Law & Legal & Attorney Tax Law

Single Vs. Head of the Household on Your Taxes

    Single Filer Requirements

    • Of all the filing statuses the IRS offers taxpayers, preparing your return as a single taxpayer is by far the easier one for which to qualify. All that the IRS requires is that you not be legally married by the last day of the tax year. This includes finalizing your divorce by the last day of the tax year or obtaining a legal separation from your spouse. The single filing status is not available to married taxpayers who choose not to file a joint return. Instead, these taxpayers must file as married filing separately.

    Head of Household

    • To file as head of household, there are a number of requirements you must satisfy first. You must be unmarried, or considered unmarried, by the last day of the tax year. The IRS considers you unmarried, despite the fact that you and your spouse don't have a legal separation agreement or divorce decree, if you live in separate households for at least the last six months of the tax year. However, the separate households you both maintain must not be temporary, such as for a long-term work assignment of one spouse. In addition, you must be responsible for more than half the cost of maintaining a home and claim a dependent who resides with you for more than half the tax year.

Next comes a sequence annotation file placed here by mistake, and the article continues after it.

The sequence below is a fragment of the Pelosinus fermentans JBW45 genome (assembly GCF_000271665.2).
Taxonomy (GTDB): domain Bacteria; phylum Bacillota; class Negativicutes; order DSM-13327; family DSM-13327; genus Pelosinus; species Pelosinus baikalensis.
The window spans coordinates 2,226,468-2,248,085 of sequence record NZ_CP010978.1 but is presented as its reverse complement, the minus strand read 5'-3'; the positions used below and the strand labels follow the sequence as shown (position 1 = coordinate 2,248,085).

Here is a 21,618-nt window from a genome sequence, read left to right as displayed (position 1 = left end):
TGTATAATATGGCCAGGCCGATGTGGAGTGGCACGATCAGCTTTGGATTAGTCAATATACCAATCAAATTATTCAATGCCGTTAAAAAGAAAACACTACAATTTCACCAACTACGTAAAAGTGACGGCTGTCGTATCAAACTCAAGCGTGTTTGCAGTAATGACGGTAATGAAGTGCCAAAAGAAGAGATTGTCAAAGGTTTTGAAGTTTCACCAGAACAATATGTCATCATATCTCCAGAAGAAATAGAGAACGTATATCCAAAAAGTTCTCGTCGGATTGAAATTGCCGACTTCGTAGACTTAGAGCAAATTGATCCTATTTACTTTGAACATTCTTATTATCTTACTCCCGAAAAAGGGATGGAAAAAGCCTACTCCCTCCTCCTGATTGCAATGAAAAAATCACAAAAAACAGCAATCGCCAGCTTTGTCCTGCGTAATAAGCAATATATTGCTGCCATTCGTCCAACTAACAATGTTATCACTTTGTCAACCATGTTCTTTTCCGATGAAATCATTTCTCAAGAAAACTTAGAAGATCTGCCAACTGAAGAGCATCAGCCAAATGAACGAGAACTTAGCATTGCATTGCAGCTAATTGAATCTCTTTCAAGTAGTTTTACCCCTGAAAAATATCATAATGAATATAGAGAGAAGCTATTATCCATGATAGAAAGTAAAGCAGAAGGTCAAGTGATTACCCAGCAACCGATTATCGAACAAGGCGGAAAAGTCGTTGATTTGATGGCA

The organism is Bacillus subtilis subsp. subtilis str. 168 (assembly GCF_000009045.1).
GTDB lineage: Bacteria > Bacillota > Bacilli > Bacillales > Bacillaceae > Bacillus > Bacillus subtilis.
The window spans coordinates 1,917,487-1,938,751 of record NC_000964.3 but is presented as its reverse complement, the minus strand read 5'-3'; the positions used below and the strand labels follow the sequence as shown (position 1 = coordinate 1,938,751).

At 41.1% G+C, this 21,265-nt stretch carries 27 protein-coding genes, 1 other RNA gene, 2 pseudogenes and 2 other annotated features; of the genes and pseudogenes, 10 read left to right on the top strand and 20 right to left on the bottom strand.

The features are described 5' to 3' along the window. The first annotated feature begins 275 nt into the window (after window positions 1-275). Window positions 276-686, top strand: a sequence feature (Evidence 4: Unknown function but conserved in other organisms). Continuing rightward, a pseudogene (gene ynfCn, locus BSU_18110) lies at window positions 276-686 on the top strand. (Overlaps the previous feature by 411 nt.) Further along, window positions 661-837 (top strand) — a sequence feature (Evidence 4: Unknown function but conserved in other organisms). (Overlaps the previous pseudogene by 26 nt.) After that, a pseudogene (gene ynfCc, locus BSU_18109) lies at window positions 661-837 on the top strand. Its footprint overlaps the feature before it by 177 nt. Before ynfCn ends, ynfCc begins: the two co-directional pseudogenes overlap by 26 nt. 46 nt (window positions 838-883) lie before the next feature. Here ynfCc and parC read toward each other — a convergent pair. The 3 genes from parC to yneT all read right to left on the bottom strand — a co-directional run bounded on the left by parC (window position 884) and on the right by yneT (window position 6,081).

Standard Deduction Implications

    • The IRS allows all taxpayers to claim a standard deduction that reduces taxable income. However, not all standard deductions yield the same tax savings. Although the deduction amount changes each year for inflation, a head of household filer always receives a larger standard deduction than single filers. In 2011 for example, a single taxpayer receives $5,800, while a head of household filer is eligible for a standard deduction of $8,500.

    Tax Rate Differences

    • The most significant difference between the two filing statuses is the tax brackets that each taxpayer must use to calculate tax liability. Federal tax law imposes the same six rates of tax on your taxable income, which are 10, 15, 25, 28, 33 and 35 percent. However, each rate applies to different ranges of taxable income. These income ranges vary depending on the filing status you use. For example, in 2011 a single taxpayer pays a 10 percent tax on his initial $8,500 of taxable income, but head of household filers enjoy the 10 percent rate on their initial taxable income up to $12,150.

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